In the summer the people would move to temporary camps in the mountains to escape the heat and to hunt the larger animals such as deer and elk.  These animals would provide the food and clothing which was more difficult to find in the low lands.  They would also have moved into the mountains to escape enemies and other calamities such as floods or fire. 
 
What little evidence that might remain of Native Americans in the Boise Basin would be found along the streams and at hot springs scattered throughout the basin.
 
The first white men to enter the Basin would certainly have encountered the Shoshone-Paiute people, the most popular story being that of George Grimes and a party of miners who entered the Basin in August of 1862.
 
The interaction between white man and the Native Americans of Idaho began on August 12, 1805 when the Discovery Corps of Lewis and Clark entered what is now Idaho.  Local tribes were aware of the coming of the white man from reports they had received from neighboring tribes.  Soon after, other explorers and fur trappers began to enter the area.  Fur trading posts were set up near the Portneuf River in Eastern Idaho and in Western Idaho near the confluence of the Payette and Snake Rivers.  These posts were known as Fort Hall and Fort Boise.  Other posts such as Kalispel House near Pend Orelle and Henry's Post near St. Anthony were also established in what is now Idaho. These posts were operated by competing fur trading companies seeking to capitalize on trading with the local tribes.  These early encounters were usually peaceful and benefited both parties.  Fur trappers eventually reached the Boise River plying their trade and interacting with the native peoples.  Little is known of these interactions but the area had certainly been discovered.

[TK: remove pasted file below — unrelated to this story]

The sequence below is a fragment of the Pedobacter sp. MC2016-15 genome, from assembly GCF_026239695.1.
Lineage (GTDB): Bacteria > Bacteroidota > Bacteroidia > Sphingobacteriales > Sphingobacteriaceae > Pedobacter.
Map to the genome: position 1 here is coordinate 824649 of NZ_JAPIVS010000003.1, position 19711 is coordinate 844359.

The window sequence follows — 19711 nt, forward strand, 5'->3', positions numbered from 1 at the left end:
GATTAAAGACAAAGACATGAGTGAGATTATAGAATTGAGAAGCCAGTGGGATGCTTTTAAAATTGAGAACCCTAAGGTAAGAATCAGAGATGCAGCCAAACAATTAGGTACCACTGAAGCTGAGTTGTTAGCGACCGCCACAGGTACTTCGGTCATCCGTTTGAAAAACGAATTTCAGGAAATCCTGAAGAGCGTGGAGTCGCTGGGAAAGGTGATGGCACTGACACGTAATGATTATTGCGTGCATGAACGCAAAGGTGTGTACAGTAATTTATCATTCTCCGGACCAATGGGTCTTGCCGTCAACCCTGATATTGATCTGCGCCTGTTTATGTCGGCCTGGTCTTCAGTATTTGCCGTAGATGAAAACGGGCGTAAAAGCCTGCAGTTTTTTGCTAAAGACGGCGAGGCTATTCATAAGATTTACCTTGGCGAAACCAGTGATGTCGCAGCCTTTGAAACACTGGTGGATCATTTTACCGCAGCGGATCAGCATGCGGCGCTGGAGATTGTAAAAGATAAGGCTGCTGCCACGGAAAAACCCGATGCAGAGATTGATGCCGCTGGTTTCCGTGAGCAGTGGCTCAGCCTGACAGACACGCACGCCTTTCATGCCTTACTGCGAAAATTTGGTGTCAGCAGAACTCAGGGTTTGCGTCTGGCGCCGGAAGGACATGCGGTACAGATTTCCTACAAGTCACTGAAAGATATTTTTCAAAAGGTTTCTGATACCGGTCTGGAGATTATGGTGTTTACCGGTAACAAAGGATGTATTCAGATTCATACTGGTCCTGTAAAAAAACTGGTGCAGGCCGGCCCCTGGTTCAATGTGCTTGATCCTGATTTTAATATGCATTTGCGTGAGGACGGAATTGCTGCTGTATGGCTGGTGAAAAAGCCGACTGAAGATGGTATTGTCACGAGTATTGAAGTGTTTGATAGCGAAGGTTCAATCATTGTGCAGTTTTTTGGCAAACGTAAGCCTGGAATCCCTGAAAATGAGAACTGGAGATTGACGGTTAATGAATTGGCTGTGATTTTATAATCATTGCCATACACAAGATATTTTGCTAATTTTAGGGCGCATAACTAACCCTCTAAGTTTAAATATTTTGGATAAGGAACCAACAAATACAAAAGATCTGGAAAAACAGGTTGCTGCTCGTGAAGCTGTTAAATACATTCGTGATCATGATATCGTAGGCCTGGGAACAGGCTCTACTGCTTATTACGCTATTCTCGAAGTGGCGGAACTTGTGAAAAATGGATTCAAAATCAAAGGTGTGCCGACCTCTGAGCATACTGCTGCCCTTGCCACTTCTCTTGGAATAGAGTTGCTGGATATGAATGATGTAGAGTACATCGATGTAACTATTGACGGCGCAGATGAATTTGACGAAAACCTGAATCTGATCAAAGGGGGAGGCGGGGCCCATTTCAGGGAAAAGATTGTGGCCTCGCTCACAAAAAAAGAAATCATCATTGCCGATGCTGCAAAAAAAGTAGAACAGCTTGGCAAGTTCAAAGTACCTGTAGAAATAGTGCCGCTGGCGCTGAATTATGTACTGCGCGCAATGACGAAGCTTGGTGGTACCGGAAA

By the 1830s the influx of the white people had begun in earnest.  Wagon trains with settlers by the thousands were crossing southern Idaho bound for the fertile lands of western Oregon.  At first the native people must have watched with mixed feelings over the coming of these people through their lands.  It was only a matter of time before trust was broken and hostilities began.
 
Over the centuries the native cultures of North America had developed into many separate and diverse groups .  Some of the groups encountered by the incoming Europeans were related through common ancestory and language but had split into separate family units or tribes.  Alliances had changed over time due to location and common needs.